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In the heart of the Chianti, you will find the lovely village of San Casciano in val di pesa, nestled in the hills between vineyards and olive groves. Among the major monuments worth visiting are the Museum of Sacred Art and and the Church of Mercy (or Santa Maria al Prato), which has a rich collection of art, including a Crucifix by Simone Martini.
The city is separated in two parts by Via Cassia. It is located some 15 km from Florence, and 45 km from Siena, bordering on the municipalities of Greve in Chinati and Tavernelle Val di Pesa.It is located in a subzone of the Chianti Classico area, thus it is famous for its wine and extra virgin olive oil, and its agricultural products in general.The territory of San Casciano was already inhabited in Etruscan times, as demonstrated by archeological finds, like the Montefiridolfi (the Arciere tombs) and Valigondoli (the digs of Poggio La Croce). A plaque with the writing “Decimo” can still be read at the Pieve di San Cecilia, near San Casciano, affirming that this was an important thoroughfare that connected the Florence and Siena colonies. Archeological finds and layered toponomastics attest to the city center’s ancient origins.
San Casciano was a feudal city run by the bishops in Florence, who, in 1241, conceded the first civil statues. In 1278, the town came under the rule of the Florence Republic. Shortly thereafter, it became the home of a League and Podesteria that included the Lega di Campoli, for a total of 40 ‘peoples’. San Casciano was purposefully located along an important transportation route, the Via Cassia, which connected Florence to Siena. Another important factor in the development of San Casciano was the growth in agricultural production thanks to the increase in sharecropping that facilitated the spread of trading posts in nearby cities, like Mercatale and the castle of San Casciano ‘a Decimo’.
In the early 1300s, in fact, with no defense walls or fortresses, San Casciano was often targeted by mercenary groups. It was occupied first by Emperor Arrigo VII from November 1312 to January 1313, then by Castruccio Castracani, who sacked it in February 1326, and finally by Fra’ Moriale in 1343. Following these events, the Florence Republic decided to fortify the city in 1354. The fortified walls that were a slightly polygonal in shape were completed in 1355, and in 1356, a quarterdeck (which partially exists today) was added to increase the city’s defenses.
Previous to this, the Duke of Athens had planned to transform the village into a castle and rename it “Castle Ducale” but this idea soon disappeared, just like the Duke. In 1420, San Casciano welcomed Pope Martino V. In 1494, Charles of France set up camp near the village, but he never visited it. Before he left the area, however, he gave a significant donation to the local Franciscan convent. In 1512, near L’Albergaccio (in Sant’Andrea in Percussina) Niccolo’ Machiavelli began his exile, and it was in that same period that he wrote some of his most renowned works, like the Prince and the Mandragola. With the birth of the Grand Duchy, San Casciano ceased being a military stronghold and its history followed that of the region.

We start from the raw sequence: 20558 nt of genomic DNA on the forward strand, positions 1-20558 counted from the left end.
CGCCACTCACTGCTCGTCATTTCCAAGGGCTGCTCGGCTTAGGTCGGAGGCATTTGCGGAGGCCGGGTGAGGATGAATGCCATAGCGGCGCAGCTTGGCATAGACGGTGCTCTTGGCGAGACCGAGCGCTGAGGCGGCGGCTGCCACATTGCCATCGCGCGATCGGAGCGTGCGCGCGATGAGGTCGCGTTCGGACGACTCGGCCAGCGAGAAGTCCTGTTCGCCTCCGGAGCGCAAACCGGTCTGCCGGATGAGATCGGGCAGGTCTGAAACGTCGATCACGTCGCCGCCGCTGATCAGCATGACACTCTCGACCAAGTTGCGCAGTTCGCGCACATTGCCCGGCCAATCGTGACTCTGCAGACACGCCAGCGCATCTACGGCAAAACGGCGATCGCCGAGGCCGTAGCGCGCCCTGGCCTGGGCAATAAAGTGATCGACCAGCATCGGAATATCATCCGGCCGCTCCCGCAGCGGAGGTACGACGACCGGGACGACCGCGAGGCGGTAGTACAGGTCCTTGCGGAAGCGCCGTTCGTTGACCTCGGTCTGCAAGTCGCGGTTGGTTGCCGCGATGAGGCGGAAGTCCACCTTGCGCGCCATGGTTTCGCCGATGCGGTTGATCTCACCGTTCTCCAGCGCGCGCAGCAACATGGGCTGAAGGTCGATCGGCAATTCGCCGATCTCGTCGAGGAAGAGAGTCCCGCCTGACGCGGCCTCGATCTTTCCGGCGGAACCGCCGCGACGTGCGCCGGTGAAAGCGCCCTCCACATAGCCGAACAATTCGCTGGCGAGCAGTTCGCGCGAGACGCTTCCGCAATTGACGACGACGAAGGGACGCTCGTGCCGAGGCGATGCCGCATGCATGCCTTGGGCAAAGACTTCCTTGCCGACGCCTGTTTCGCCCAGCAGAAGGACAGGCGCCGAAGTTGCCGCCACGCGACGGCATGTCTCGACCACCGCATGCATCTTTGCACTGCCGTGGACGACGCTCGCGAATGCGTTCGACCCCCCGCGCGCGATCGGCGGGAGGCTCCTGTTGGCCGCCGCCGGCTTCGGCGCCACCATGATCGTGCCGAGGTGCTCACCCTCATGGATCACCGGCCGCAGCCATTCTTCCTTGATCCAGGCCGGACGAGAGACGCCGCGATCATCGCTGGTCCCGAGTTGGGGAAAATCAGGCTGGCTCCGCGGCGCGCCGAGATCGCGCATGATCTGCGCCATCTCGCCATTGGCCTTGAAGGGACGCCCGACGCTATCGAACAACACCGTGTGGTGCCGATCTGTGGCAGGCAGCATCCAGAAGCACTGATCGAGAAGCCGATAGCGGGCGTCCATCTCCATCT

In 1880, after the Tuscan Grand Duchy was replaced by a unified Italy, the voters of San Casciano elected Sidney Sonnino as a municipal deputy. Sonnino would go on to become prime minister from February 8 to May 29, 1906, and from December 11, 1909 to March 31, 1910. Some years earlier, in 1891, San Casciano was connected to Florence by way of a steam train line that was aimed at linking Florence with the Chianti area, which was previously left out of the regional train line.
On July 26, 1944, San Casciano was heavily bombarded by the Allied forces, and together with the land mines left by the Nazis, the town was almost reduced to a rubble. The city’s reconstruction was slow.
Museum of Sacred Art – Church of Santa Maria del Gesù
In this museum were collected some works that were in the churches throughout the area. You can see two pillars of Florentine and Sienese painting of the thirteenth and fourteenth centuries: the reredos by Coppo di Marcovaldo and the Madonna enthroned by Ambrogio Lorenzetti, showing that San Casciano was a meeting point for artists from Florence and Siena. The museum also houses paintings by Blacks of Bicci, Jacopo del Casentino, the Master of the Triptych Horne, the Master of San Lucchese.
New Museum: Opened in September 2009, the museum houses all the works and collections of art found in the area. The Archaeology section collects some of the oldest documents in the history of San Casciano, from the Etruscan stele of the archer, one of the most important evidence in northern Etruria, to the Roman world with its everyday objects. The section of Sacred Art exhibits sculptures, furnishings and vestments from the twelfth century. the nineteenth century. coming from places of worship of the entire municipality. The third section covers the primitive dwellings. There are scale models, explanatory texts and photographs of the era, with the aim to raise awareness of the great variety of buildings and traditional habitats.
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